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Senga Nengudi: Poetic Response
July 22 @ 6:00 pm - 7:00 pmFree but donation appreciated; registration required
Writers Greg Tate, Trapeta Mayson, Kai Davis, and Jasmine Combs read works inspired by the poetry and art of Senga Nengudi, currently the focus of the exhibition Senga Nengudi: Topologies.
Greg Tate is a writer, musician, and cultural provocateur who lives in Harlem. His books include Flyboy in the Buttermilk, Flyboy 2: The Greg Tate Reader, and Everything But the Burden: What White People Are Taking from Black Culture. In addition to writing about Senga Nengudi, he has written monographs and essays about artists Chris Ofili, Wangechi Mutu, Jean-Michel Basquiat, Ellen Gallagher, Kehinde Wiley, and Rammellzee for institutions such as the Museum of Modern Art, the Whitney Museum of Art, ICA Boston, and the ICA London.
Trapeta B. Mayson is the City of Philadelphia 2020–2021 Poet Laureate. She reads her poetry widely and works extensively facilitating poetry and creative writing workshops. Her work sheds light on and honors the immigrant experience as well as amplifies the stories of everyday people. She is the author of She Was Once Herself and Mocha Melodies. Other publications include submissions in the American Poetry Review, Epiphany Literary Journal, Aesthetica Magazine, and Margie: The American Journal of Poetry.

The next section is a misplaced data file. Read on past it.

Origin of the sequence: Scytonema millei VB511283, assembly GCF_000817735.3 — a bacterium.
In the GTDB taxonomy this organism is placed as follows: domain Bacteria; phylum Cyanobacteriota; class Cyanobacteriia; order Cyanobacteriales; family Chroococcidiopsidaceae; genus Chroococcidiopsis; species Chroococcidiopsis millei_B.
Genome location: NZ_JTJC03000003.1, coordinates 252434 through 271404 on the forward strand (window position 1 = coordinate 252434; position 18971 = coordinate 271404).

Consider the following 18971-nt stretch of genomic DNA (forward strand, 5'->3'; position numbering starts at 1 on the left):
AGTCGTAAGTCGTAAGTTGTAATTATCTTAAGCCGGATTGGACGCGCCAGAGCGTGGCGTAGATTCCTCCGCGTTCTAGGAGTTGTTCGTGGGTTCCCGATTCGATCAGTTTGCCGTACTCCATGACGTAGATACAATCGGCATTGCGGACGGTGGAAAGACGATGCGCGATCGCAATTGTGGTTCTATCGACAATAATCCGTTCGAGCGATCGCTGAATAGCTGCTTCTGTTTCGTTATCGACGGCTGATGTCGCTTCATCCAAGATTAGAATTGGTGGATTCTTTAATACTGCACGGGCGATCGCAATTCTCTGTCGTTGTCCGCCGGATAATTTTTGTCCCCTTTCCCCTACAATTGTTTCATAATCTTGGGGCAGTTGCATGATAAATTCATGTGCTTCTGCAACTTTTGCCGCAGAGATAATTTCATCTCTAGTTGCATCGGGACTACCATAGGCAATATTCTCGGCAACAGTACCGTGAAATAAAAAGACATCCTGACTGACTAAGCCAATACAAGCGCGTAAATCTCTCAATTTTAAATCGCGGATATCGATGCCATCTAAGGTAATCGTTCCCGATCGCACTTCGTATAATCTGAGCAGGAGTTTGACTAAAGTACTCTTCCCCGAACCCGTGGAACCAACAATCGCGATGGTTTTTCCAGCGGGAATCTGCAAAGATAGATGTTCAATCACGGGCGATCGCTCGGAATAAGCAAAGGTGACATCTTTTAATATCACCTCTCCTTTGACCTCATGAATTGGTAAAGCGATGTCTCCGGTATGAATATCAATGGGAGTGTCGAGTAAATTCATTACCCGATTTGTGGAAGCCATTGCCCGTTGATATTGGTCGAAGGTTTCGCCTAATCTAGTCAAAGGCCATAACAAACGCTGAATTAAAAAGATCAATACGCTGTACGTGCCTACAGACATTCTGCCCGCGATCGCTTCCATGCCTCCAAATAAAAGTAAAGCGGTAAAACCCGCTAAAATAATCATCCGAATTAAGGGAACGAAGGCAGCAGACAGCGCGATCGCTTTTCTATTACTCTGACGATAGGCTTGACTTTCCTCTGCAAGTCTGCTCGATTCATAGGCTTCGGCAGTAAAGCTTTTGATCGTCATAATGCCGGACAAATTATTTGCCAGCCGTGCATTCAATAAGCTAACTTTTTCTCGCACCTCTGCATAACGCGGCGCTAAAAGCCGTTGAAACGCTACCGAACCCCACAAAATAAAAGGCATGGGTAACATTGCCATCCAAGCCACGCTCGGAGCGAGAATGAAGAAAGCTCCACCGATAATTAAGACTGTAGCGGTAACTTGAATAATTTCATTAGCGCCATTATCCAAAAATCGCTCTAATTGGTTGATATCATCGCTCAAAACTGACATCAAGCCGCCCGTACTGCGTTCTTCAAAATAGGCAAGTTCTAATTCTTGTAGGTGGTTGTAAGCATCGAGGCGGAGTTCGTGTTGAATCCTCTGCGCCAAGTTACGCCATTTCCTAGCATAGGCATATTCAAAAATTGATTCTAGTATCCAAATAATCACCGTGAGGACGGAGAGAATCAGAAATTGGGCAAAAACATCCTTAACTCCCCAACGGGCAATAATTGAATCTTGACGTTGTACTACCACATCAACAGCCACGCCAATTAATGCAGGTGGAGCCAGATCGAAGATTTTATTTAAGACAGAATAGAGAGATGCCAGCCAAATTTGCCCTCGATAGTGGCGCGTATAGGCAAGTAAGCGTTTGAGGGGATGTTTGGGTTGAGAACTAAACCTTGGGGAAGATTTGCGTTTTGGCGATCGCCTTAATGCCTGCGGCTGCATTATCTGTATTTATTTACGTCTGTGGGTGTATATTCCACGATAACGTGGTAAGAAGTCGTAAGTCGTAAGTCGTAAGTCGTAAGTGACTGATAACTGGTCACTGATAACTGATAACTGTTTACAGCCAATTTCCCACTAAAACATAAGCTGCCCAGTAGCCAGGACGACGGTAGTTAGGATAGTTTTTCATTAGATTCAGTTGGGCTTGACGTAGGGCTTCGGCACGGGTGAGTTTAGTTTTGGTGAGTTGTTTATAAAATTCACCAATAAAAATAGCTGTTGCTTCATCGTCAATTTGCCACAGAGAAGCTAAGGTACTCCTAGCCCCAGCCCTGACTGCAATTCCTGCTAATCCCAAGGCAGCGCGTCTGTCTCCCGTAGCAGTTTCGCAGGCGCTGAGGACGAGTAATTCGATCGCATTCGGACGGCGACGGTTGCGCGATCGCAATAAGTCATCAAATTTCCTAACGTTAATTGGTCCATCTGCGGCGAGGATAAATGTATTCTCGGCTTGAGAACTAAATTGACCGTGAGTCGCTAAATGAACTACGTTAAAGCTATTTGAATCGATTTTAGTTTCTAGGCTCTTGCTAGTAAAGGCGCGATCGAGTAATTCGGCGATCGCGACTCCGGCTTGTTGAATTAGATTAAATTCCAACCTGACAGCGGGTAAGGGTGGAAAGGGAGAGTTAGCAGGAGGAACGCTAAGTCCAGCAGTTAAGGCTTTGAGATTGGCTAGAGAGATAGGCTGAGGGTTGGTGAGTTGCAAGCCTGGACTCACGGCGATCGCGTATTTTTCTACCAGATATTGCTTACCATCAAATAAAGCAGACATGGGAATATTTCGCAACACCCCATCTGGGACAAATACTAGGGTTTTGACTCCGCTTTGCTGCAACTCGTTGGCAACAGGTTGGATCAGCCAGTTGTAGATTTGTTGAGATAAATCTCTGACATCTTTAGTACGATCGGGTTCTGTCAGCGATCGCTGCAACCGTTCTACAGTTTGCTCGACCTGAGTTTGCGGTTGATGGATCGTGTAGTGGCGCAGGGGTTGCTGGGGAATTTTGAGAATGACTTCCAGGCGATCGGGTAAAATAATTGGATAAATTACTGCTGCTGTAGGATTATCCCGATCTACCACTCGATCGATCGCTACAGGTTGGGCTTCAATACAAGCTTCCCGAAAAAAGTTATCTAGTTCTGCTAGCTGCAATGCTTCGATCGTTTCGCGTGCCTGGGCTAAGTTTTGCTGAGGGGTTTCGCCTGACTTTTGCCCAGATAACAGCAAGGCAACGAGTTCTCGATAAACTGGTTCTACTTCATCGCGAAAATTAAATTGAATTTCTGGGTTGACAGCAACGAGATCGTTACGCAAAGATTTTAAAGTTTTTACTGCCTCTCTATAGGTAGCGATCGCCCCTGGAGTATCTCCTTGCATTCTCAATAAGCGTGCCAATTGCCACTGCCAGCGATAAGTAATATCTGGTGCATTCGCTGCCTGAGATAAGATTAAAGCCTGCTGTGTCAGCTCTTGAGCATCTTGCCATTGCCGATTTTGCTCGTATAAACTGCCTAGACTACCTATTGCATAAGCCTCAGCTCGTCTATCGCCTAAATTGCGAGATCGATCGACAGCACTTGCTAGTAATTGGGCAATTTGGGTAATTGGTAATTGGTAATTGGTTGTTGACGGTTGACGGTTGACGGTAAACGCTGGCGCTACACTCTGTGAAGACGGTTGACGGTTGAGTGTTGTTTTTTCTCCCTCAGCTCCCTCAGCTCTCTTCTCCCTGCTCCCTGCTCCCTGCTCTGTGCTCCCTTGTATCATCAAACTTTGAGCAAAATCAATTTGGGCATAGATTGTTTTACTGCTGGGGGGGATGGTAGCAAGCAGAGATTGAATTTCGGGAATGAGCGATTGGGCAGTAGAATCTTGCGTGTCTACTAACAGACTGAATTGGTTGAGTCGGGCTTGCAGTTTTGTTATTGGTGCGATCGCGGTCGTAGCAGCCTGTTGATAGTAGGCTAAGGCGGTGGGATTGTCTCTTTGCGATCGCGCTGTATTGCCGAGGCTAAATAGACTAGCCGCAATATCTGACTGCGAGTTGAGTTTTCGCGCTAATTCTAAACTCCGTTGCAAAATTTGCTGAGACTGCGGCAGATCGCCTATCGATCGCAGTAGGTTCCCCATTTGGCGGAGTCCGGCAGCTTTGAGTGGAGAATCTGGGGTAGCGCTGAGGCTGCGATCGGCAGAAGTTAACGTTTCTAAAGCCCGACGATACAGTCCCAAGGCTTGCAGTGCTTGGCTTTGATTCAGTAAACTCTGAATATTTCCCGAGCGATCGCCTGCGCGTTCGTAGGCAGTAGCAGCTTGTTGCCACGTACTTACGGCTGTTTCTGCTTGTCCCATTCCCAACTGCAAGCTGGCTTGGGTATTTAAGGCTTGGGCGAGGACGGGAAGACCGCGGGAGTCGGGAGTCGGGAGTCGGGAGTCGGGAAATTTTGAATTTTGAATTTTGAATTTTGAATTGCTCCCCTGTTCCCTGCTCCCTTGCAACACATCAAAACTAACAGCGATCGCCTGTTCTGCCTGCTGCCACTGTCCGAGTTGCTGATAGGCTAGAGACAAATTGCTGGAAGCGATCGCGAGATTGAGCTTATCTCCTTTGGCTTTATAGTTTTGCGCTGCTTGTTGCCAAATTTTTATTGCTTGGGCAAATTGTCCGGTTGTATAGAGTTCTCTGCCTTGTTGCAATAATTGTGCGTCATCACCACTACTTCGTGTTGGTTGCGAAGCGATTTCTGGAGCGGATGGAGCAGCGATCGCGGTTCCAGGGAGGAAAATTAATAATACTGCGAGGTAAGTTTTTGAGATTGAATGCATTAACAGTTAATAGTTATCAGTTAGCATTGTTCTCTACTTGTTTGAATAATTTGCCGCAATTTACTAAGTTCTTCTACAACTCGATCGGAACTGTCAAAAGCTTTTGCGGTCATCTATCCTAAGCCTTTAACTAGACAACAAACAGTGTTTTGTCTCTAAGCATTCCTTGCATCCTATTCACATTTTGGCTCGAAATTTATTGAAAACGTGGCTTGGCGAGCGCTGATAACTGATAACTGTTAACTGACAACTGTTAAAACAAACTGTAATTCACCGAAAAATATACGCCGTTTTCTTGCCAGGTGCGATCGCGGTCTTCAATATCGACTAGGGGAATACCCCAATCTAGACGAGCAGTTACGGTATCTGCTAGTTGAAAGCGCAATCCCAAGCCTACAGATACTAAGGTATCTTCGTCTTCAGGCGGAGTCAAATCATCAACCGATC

Kai Davis is a performer, teaching artist, and Black Queer writer whose work explores womanhood, Queerness, Blackness, and how these identities converge. Her work also explores how power works internally, interpersonally, nationally, and globally. She speaks on Black love, Queer love, intersectionality, mental health, ancestral trauma, Black womanhood, misogyny, structural racism, and more. Kai Davis has performed for NPR, PBS, BET, CNN, and TEDx Philly.
Jasmine L. Combs is a writer, editor, and teaching artist from Philadelphia. She is the author of two poetry collections, Universal Themes (2014) and This Drowning Was a Baptism (2019). Her work has also been published in literary journals such as Apiary, Vagabond City Lit, Vinyl Poetry, Painted Bride Quarterly, and Prolit Magazine. She was the 2015 Philly Pigeon Grand Slam Champion and won the 2016 College Union Poetry Slam Invitational. Her work focuses on the intersecting relationships between Blackness, womanhood, mental illness, family, love, and home.